British Columbia

B.C. expands biosimilar drug program to include treatments for Crohn's, colitis

The British Columbia government says it is expanding its substitute drug program to include 1,700 patients with diseases such as Crohn's and colitis.

Alternatives to name-brand drugs saving province an estimated $96.6M, health minister says

Bioengineered medicine is the single biggest expense for public drug plans. Biosimilar drugs are cheaper alternatives to name-brand drugs. (Shutterstock / Atstock Productio)

The British Columbia government says it is expanding its substitute drug program to include 1,700 patients with diseases such as Crohn's and colitis.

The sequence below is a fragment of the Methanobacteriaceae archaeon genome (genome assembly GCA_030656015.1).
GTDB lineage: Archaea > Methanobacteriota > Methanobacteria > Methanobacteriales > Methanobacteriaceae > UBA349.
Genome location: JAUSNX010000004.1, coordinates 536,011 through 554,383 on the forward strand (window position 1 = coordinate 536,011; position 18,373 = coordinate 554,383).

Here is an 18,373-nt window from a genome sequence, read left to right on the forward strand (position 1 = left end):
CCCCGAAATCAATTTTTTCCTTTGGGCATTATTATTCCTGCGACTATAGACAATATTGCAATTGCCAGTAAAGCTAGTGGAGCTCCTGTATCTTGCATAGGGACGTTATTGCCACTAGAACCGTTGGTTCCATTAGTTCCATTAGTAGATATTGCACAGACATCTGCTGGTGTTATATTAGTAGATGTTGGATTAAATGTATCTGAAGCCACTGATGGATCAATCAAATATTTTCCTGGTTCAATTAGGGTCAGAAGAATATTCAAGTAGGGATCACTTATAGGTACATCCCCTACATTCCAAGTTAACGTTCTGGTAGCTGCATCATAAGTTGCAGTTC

Health Minister Adrian Dix says biosimilars, which are cheaper alternatives to name-brand drugs, have worked well in other countries and the province will be saving about $96.6 million to be put back into health care over three years.

Biosimilars are highly similar versions of bioengineered drugs known as biologics. There are 17 such products approved for sale in Canada.

Bioengineered medicine is the single biggest expense for public drug plans. In 2018, B.C. spent $125 million to treat chronic conditions such as diabetes, arthritis and Crohn's disease.

In January, the province made a three-year, $105-million investment to help low-income British Columbians get access to the drugs.

The initial program announced in May saw more than 20,000 British Columbians move their prescription from the biologic to biosimilar drugs.

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